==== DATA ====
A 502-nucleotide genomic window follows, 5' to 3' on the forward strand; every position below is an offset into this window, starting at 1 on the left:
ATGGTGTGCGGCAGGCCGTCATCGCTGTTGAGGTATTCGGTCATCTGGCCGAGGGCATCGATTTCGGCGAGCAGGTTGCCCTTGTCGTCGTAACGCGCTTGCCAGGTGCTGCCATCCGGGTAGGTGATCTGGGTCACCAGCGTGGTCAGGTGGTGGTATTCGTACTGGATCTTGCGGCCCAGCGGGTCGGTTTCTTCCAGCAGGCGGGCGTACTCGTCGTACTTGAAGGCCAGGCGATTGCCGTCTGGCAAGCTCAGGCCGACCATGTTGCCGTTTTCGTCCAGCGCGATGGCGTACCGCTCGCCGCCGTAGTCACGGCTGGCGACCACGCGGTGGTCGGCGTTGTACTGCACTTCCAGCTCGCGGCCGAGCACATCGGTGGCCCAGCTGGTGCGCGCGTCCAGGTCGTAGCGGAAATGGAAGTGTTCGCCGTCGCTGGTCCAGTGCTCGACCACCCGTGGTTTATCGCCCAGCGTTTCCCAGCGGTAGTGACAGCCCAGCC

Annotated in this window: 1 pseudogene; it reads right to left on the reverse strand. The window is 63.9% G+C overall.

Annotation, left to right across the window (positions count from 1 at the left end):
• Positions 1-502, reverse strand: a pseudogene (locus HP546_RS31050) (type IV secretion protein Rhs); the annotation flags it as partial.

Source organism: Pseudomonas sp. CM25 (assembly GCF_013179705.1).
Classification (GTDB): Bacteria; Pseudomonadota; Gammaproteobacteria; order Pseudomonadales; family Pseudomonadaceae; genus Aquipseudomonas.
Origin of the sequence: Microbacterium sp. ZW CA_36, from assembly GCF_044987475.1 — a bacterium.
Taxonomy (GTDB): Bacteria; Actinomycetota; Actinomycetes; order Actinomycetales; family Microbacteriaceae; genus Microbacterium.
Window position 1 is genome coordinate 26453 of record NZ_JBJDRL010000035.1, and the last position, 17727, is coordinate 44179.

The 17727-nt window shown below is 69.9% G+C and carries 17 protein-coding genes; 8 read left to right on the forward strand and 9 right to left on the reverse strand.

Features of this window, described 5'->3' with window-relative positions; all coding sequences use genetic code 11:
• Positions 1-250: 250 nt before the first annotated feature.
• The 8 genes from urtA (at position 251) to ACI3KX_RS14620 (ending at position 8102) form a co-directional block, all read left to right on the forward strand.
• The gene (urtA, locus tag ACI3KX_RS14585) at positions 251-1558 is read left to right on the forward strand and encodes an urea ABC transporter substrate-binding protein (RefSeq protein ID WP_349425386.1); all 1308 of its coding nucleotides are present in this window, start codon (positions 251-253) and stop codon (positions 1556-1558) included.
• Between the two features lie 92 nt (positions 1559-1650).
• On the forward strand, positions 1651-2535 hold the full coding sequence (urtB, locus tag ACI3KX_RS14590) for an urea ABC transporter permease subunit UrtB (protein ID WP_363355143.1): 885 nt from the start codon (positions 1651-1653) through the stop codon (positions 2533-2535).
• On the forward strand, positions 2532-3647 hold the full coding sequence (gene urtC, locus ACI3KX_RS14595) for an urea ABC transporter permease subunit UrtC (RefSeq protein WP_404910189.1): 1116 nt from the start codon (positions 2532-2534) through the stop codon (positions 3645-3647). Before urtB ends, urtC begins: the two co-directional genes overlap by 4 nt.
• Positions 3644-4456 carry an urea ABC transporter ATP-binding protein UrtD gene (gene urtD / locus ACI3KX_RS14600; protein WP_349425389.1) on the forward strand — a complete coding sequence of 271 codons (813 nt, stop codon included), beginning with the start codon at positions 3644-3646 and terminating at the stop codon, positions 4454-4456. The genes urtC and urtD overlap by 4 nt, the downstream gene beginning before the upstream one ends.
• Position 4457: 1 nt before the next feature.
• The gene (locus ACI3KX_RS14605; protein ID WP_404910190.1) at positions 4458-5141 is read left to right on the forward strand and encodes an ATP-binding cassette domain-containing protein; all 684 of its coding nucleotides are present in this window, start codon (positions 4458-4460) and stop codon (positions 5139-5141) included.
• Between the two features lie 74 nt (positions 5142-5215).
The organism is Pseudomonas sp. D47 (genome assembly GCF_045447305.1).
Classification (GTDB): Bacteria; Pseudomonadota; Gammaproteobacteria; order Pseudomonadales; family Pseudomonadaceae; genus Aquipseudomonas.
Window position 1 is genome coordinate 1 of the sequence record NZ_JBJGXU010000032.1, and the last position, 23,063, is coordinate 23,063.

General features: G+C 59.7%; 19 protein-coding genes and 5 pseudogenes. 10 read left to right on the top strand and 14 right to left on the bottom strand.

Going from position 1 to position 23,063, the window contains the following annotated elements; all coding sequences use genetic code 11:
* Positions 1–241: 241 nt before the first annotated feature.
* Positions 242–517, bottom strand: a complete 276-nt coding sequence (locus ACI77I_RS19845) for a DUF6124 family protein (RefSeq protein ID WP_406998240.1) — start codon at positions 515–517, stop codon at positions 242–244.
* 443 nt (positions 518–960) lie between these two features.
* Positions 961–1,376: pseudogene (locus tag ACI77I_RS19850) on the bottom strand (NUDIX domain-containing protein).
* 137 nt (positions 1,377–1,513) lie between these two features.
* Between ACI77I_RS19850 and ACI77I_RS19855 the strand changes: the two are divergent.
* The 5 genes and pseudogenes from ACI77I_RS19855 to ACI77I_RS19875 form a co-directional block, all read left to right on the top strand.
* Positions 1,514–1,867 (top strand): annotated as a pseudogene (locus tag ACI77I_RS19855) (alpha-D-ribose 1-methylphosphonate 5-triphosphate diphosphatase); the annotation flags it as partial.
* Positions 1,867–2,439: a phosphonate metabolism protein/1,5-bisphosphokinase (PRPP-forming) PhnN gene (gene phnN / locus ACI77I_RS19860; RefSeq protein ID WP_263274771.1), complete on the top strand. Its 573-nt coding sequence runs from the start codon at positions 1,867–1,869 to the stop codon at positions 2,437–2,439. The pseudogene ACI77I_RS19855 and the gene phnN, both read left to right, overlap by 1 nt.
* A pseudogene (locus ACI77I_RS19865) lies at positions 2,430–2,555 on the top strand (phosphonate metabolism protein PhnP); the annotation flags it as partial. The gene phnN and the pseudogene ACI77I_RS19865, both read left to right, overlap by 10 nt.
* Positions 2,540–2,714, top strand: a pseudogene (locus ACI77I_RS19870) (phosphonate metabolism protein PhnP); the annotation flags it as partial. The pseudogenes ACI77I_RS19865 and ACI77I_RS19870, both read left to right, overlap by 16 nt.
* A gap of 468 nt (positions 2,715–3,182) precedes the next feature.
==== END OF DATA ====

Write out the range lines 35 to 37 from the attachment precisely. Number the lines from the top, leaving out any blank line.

* Positions 1,514–1,867 (top strand): annotated as a pseudogene (locus tag ACI77I_RS19855) (alpha-D-ribose 1-methylphosphonate 5-triphosphate diphosphatase); the annotation flags it as partial.
* Positions 1,867–2,439: a phosphonate metabolism protein/1,5-bisphosphokinase (PRPP-forming) PhnN gene (gene phnN / locus ACI77I_RS19860; RefSeq protein ID WP_263274771.1), complete on the top strand. Its 573-nt coding sequence runs from the start codon at positions 1,867–1,869 to the stop codon at positions 2,437–2,439. The pseudogene ACI77I_RS19855 and the gene phnN, both read left to right, overlap by 1 nt.
* A pseudogene (locus ACI77I_RS19865) lies at positions 2,430–2,555 on the top strand (phosphonate metabolism protein PhnP); the annotation flags it as partial. The gene phnN and the pseudogene ACI77I_RS19865, both read left to right, overlap by 10 nt.